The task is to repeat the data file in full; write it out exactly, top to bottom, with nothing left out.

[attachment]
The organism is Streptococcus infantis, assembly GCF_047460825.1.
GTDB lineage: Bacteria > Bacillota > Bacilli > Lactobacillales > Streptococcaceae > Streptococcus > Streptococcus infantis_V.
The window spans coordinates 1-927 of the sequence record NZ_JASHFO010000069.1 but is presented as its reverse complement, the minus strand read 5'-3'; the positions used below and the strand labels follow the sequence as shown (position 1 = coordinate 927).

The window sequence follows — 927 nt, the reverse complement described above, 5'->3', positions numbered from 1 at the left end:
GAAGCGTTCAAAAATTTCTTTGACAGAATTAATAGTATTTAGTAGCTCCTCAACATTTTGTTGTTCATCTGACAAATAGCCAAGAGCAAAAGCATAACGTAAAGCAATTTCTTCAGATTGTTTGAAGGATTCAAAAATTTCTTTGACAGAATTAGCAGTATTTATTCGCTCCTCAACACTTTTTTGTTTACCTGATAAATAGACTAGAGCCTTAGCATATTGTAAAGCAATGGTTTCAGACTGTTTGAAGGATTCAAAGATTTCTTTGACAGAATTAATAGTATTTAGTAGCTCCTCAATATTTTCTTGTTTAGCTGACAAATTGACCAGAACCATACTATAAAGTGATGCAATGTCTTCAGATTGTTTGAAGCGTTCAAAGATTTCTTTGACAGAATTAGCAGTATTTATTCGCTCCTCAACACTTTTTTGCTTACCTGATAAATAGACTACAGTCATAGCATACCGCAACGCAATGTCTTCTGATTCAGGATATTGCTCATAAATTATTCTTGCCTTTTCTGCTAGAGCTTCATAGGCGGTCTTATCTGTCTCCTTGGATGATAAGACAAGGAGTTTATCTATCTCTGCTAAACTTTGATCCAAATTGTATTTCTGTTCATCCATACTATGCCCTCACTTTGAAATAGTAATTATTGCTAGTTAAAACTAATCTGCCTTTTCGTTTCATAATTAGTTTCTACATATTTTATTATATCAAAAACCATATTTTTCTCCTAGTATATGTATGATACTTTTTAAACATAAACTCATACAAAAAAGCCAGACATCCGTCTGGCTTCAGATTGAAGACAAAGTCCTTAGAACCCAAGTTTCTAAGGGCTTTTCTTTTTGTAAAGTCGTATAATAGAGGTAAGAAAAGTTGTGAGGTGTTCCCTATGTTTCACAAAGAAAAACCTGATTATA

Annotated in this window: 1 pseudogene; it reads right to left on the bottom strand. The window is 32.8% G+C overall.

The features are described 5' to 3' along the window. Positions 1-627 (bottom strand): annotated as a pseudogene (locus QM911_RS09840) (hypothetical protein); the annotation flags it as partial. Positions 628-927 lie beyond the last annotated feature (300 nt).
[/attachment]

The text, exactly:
The organism is Streptococcus infantis, assembly GCF_047460825.1.
GTDB lineage: Bacteria > Bacillota > Bacilli > Lactobacillales > Streptococcaceae > Streptococcus > Streptococcus infantis_V.
The window spans coordinates 1-927 of the sequence record NZ_JASHFO010000069.1 but is presented as its reverse complement, the minus strand read 5'-3'; the positions used below and the strand labels follow the sequence as shown (position 1 = coordinate 927).

The window sequence follows — 927 nt, the reverse complement described above, 5'->3', positions numbered from 1 at the left end:
GAAGCGTTCAAAAATTTCTTTGACAGAATTAATAGTATTTAGTAGCTCCTCAACATTTTGTTGTTCATCTGACAAATAGCCAAGAGCAAAAGCATAACGTAAAGCAATTTCTTCAGATTGTTTGAAGGATTCAAAAATTTCTTTGACAGAATTAGCAGTATTTATTCGCTCCTCAACACTTTTTTGTTTACCTGATAAATAGACTAGAGCCTTAGCATATTGTAAAGCAATGGTTTCAGACTGTTTGAAGGATTCAAAGATTTCTTTGACAGAATTAATAGTATTTAGTAGCTCCTCAATATTTTCTTGTTTAGCTGACAAATTGACCAGAACCATACTATAAAGTGATGCAATGTCTTCAGATTGTTTGAAGCGTTCAAAGATTTCTTTGACAGAATTAGCAGTATTTATTCGCTCCTCAACACTTTTTTGCTTACCTGATAAATAGACTACAGTCATAGCATACCGCAACGCAATGTCTTCTGATTCAGGATATTGCTCATAAATTATTCTTGCCTTTTCTGCTAGAGCTTCATAGGCGGTCTTATCTGTCTCCTTGGATGATAAGACAAGGAGTTTATCTATCTCTGCTAAACTTTGATCCAAATTGTATTTCTGTTCATCCATACTATGCCCTCACTTTGAAATAGTAATTATTGCTAGTTAAAACTAATCTGCCTTTTCGTTTCATAATTAGTTTCTACATATTTTATTATATCAAAAACCATATTTTTCTCCTAGTATATGTATGATACTTTTTAAACATAAACTCATACAAAAAAGCCAGACATCCGTCTGGCTTCAGATTGAAGACAAAGTCCTTAGAACCCAAGTTTCTAAGGGCTTTTCTTTTTGTAAAGTCGTATAATAGAGGTAAGAAAAGTTGTGAGGTGTTCCCTATGTTTCACAAAGAAAAACCTGATTATA

Annotated in this window: 1 pseudogene; it reads right to left on the bottom strand. The window is 32.8% G+C overall.

The features are described 5' to 3' along the window. Positions 1-627 (bottom strand): annotated as a pseudogene (locus QM911_RS09840) (hypothetical protein); the annotation flags it as partial. Positions 628-927 lie beyond the last annotated feature (300 nt).